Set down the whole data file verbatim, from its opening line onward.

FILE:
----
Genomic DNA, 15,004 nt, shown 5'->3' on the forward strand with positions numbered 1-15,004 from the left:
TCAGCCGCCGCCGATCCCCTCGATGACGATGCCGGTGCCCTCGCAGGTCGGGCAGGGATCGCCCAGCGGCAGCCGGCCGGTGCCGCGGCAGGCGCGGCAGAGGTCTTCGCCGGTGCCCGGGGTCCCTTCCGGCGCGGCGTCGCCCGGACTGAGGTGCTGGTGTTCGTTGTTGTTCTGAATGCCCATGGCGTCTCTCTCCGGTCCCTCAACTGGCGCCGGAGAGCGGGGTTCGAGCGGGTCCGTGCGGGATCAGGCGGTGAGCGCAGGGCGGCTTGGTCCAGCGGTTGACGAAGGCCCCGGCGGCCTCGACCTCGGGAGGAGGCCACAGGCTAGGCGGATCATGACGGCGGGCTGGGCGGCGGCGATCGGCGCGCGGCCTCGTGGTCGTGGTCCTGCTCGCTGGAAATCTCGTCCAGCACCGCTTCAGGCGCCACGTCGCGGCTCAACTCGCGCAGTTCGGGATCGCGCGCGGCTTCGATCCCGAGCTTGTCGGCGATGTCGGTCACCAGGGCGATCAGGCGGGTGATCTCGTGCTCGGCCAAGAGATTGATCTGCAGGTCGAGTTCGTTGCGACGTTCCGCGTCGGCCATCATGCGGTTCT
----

Genomic DNA, 15,004 nt, shown 5'->3' on the forward strand with positions numbered 1-15,004 from the left:
TCAGCCGCCGCCGATCCCCTCGATGACGATGCCGGTGCCCTCGCAGGTCGGGCAGGGATCGCCCAGCGGCAGCCGGCCGGTGCCGCGGCAGGCGCGGCAGAGGTCTTCGCCGGTGCCCGGGGTCCCTTCCGGCGCGGCGTCGCCCGGACTGAGGTGCTGGTGTTCGTTGTTGTTCTGAATGCCCATGGCGTCTCTCTCCGGTCCCTCAACTGGCGCCGGAGAGCGGGGTTCGAGCGGGTCCGTGCGGGATCAGGCGGTGAGCGCAGGGCGGCTTGGTCCAGCGGTTGACGAAGGCCCCGGCGGCCTCGACCTCGGGAGGAGGCCACAGGCTAGGCGGATCATGACGGCGGGCTGGGCGGCGGCGATCGGCGCGCGGCCTCGTGGTCGTGGTCCTGCTCGCTGGAAATCTCGTCCAGCACCGCTTCAGGCGCCACGTCGCGGCTCAACTCGCGCAGTTCGGGATCGCGCGCGGCTTCGATCCCGAGCTTGTCGGCGATGTCGGTCACCAGGGCGATCAGGCGGGTGATCTCGTGCTCGGCCAAGAGATTGATCTGCAGGTCGAGTTCGTTGCGACGTTCCGCGTCGGCCATCATGCGGTTCT